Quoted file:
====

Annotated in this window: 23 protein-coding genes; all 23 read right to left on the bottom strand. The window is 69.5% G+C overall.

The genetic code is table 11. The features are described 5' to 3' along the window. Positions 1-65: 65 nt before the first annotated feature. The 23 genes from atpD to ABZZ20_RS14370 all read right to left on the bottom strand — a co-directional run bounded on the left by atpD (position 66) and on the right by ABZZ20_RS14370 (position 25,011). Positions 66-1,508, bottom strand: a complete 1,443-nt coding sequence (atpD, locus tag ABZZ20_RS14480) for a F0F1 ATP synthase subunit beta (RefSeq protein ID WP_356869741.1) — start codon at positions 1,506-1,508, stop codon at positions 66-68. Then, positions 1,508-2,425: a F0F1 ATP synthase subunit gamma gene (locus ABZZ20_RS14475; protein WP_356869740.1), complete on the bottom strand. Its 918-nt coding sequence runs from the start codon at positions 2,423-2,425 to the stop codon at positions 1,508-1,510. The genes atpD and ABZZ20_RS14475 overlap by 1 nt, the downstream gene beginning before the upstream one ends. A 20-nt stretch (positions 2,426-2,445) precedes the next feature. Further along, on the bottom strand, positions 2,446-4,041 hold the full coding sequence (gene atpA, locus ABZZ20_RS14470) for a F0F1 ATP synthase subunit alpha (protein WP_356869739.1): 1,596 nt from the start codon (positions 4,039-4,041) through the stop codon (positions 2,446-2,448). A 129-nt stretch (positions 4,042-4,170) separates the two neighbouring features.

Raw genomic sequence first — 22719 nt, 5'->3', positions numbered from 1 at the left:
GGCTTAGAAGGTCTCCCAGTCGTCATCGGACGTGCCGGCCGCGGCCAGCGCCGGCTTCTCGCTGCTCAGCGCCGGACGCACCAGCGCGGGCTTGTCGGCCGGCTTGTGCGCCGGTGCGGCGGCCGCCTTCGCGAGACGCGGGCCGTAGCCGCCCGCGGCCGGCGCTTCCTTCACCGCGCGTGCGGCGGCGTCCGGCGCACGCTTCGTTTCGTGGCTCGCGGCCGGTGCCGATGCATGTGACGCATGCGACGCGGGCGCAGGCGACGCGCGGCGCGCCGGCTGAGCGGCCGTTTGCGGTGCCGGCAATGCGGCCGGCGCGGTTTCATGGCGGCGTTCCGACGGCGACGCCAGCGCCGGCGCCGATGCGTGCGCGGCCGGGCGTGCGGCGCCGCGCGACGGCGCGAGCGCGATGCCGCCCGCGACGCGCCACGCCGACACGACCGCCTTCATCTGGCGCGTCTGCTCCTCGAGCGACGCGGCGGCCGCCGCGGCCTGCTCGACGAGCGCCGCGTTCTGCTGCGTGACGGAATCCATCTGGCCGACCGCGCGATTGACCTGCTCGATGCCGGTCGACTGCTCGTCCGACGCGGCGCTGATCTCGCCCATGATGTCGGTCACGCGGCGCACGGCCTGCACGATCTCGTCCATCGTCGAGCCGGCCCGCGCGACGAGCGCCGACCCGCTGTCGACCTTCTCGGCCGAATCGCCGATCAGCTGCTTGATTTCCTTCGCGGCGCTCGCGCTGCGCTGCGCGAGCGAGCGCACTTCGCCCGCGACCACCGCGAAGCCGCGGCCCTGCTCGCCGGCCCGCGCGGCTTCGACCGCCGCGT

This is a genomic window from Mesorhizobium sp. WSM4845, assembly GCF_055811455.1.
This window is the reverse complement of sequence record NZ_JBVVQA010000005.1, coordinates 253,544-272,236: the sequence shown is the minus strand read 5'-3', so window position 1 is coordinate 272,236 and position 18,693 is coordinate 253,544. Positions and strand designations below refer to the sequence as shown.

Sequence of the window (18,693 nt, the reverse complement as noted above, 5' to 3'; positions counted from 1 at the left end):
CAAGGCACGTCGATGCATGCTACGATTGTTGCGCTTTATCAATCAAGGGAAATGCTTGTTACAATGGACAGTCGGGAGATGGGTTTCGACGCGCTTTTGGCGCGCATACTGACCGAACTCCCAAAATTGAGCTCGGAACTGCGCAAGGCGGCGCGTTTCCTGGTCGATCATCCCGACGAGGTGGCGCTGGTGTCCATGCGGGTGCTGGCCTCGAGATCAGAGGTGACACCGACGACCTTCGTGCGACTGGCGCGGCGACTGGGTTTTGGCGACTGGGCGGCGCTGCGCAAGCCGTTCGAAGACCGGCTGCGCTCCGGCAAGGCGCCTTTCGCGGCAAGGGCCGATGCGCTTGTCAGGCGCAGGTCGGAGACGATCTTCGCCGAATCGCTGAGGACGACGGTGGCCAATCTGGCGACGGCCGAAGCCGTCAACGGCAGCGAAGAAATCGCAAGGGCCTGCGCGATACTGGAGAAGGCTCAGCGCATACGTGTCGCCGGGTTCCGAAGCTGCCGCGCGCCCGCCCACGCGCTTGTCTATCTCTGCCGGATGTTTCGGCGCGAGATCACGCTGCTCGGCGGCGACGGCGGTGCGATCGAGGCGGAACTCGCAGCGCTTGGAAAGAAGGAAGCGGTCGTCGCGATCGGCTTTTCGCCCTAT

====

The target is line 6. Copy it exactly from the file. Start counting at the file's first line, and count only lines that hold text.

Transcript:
This window is the reverse complement of sequence record NZ_JBVVQA010000005.1, coordinates 253,544-272,236: the sequence shown is the minus strand read 5'-3', so window position 1 is coordinate 272,236 and position 18,693 is coordinate 253,544. Positions and strand designations below refer to the sequence as shown.